9/25/2012 4:53 PM ET|
A doctor dissects your medical bill
An insider shares information that could help you cut prescription costs -- even if you are insured -- and negotiate a lower price for health care.
Have you ever had a near heart attack after getting a medical bill? It happened to me a few years ago after my daughter was thrown from a horse and ended up in the emergency room with a possible broken arm and collarbone. Turns out nothing was broken, thank goodness. But even though we had health insurance, the high deductible for emergency room care meant we received a bill for $2,500 to cover the X-rays and the brief conversation with the physician's assistant on duty.
I paid the bill, but now I feel like a bit of a sucker for not trying to negotiate. Turns out uncomplicated X-rays like she received should cost only a few hundred dollars. If I had been persistent, I may have been able to get the hospital to settle the bill for less. I should have at least tried.
Why are medical bills such a mess? Dr. David Belk, a practicing physician, has been delving into the issue and has revealed some surprising facts about medical bill madness on his website The True Cost of Healthcare. He shared some of these in a recent interview on my radio show, Talk Credit Radio. Following is an edited excerpt describing a few key things I learned from talking with him:
1. If you have insurance, you may be overpaying for your medication.
Don't assume your co-pay is the lowest price you can get for your medications. Belk explains why: "When you are talking about price, you can categorize medications into two types. There are brand-name medications for which a pharmaceutical company still has the patent. They're the only ones who can make it, and they can sell it for whatever they like. Until the patent runs out, nobody else can make it and so, regardless of the cost to produce the medication, they can just sell it for not what people will pay but what the market will bear.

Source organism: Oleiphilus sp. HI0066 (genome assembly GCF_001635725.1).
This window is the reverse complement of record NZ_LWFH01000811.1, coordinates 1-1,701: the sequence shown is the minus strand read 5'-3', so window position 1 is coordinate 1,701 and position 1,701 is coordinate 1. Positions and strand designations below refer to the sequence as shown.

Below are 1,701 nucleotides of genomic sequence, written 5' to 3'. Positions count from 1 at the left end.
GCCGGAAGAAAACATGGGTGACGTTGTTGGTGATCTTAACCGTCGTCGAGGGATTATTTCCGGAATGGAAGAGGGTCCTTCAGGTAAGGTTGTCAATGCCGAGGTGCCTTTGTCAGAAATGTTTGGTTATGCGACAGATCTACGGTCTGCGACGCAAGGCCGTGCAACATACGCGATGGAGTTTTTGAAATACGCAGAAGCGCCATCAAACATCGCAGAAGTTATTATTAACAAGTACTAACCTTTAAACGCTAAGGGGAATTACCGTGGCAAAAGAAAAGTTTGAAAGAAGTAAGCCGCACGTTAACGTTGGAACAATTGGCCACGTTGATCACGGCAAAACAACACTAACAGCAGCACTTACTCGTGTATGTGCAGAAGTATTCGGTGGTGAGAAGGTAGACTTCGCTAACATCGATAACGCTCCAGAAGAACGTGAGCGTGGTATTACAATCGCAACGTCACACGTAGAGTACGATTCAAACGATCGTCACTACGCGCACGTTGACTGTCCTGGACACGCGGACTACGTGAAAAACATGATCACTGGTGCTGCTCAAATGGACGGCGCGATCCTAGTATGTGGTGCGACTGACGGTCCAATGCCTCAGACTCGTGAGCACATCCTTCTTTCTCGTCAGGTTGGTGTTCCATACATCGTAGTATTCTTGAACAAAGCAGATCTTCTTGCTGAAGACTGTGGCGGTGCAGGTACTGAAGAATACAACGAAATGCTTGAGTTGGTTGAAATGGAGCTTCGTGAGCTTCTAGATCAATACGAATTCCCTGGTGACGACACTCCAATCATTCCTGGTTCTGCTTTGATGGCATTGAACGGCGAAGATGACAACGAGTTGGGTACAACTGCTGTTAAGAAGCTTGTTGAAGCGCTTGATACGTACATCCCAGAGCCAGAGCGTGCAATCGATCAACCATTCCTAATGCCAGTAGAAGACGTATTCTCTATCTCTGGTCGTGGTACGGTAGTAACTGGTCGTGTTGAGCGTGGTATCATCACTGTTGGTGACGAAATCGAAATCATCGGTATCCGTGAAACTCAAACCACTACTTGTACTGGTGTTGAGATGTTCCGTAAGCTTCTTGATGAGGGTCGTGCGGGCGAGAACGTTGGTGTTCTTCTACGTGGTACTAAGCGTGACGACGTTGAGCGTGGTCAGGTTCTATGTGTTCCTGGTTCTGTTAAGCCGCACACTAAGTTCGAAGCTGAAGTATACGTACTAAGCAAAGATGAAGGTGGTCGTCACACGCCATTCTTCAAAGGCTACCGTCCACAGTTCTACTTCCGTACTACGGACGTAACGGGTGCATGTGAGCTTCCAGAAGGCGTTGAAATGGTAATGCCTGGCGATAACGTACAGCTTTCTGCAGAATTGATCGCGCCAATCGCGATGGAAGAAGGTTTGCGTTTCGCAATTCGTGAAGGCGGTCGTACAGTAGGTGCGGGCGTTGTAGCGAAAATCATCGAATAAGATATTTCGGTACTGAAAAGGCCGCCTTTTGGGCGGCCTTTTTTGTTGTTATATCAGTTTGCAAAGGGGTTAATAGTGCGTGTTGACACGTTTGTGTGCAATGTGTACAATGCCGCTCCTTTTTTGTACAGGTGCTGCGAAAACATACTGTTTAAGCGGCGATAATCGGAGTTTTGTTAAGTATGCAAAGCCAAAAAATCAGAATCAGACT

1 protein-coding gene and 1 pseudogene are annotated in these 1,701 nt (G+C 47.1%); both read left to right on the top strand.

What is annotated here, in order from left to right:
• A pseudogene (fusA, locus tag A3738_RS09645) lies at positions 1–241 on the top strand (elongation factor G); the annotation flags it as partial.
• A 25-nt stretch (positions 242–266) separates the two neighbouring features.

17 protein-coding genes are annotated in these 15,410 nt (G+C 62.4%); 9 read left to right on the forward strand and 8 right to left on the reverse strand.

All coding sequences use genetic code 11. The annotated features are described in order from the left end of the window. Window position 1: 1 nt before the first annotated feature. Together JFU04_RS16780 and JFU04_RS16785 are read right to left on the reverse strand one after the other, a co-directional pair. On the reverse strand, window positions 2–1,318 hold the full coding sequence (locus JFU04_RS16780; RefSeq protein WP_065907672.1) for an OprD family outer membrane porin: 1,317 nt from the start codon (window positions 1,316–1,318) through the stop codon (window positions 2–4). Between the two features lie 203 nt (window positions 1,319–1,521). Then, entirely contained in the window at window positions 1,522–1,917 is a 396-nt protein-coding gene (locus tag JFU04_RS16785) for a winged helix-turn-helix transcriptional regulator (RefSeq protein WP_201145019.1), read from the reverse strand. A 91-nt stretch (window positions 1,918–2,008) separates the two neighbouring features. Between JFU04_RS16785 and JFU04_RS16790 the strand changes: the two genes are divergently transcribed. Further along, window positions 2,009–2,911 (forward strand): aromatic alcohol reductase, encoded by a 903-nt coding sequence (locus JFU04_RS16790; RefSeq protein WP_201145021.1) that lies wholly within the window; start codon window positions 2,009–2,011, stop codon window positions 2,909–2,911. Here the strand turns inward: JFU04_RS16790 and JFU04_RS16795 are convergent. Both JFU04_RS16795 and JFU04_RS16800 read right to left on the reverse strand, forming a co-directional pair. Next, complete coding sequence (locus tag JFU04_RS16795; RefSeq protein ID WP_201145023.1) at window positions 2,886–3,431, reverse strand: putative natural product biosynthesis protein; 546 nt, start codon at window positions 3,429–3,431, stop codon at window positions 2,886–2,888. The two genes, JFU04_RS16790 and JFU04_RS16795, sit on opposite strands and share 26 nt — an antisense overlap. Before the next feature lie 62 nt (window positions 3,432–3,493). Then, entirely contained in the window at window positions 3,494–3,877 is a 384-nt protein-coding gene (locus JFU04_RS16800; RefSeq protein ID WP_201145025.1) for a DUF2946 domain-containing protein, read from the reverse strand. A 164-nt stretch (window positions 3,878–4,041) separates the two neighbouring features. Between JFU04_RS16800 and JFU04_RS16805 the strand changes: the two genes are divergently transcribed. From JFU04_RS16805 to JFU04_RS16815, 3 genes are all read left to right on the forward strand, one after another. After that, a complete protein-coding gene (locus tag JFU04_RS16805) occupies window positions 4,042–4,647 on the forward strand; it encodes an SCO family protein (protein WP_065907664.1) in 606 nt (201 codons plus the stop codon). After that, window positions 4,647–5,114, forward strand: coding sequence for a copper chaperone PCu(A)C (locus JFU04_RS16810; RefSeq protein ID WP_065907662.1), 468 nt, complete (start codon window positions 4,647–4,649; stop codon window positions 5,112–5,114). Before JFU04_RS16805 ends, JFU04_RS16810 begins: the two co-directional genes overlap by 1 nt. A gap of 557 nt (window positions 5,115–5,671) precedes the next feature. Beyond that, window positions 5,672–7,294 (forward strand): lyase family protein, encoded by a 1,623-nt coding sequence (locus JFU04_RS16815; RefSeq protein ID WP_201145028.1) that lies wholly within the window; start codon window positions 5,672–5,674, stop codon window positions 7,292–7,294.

"Then, there are generic medications. Keep in mind all these medications are very easy and inexpensive to make, and therefore they do that. And since anyone can make it and sell it, there's more of an open market for it. They sell these at only slightly more than what it cost to produce them.
"Most medications commonly prescribed today are generic. The interesting paradox is that your insurance co-pay may be more than you can get the medication for if you didn't use your insurance. And so, if your doctor gives you a prescription for Lisinopril, which is a standard blood-pressure medication that works just fine, your insurance co-pay might be $10 a month, whereas you can get a whole year's supply at Costco for about $20.
"The first thing when a patient comes into my office, I say, 'What medication are you on?' And they tell me. I ask, 'How much do you pay?' And they usually tell me, 'Oh, I get a good deal, my insurance lets me have it for $10 a month.' If I have a little bit of extra time that day, and I feel a little bit theatrical, I'll simply call Costco right in front of them and say, how much would you sell 365 (tablets) of this drug for? And they'll tell me something like $32.95 or $26.95. Really? $26.95 for a whole year? And the patient's jaw hits the ground.
"Sometimes, I'll give them six prescriptions because they're on six medications and I'll say, 'Take this to Costco, tell them you don't have insurance and see how much it costs.' And they get a whole year supply of six medications for less than their month's co-pay. It's usually a shocker, but it's my way of introducing the fact that there's a tremendous amount of deception in this business at all levels."
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2. Your doctor probably has no idea how much you're paying -- or how much he or she is being paid -- to see you.
Belk says physicians are often as much in the dark about your health care costs as you are. Here's why: "Your doctor probably has about 15 different -- or more -- insurance providers, all with their own arbitrary set of rules of what's covered, what's allowed, and how things are paid. They all pay you a different amount, each following their own system. (And by the way, no, I don't negotiate any of these with them. I just send them a bill and they send me a check.)
"Most doctors long ago gave up on this system because it is so complicated and difficult. They contract billing companies to do all of it for them. They hand the billing company a list of patients they saw and what are called 'superbills' with codes. The biller does all the billing, and does all the collecting and gives them a check. So they have no idea what individual services got paid or how much they were paid for them.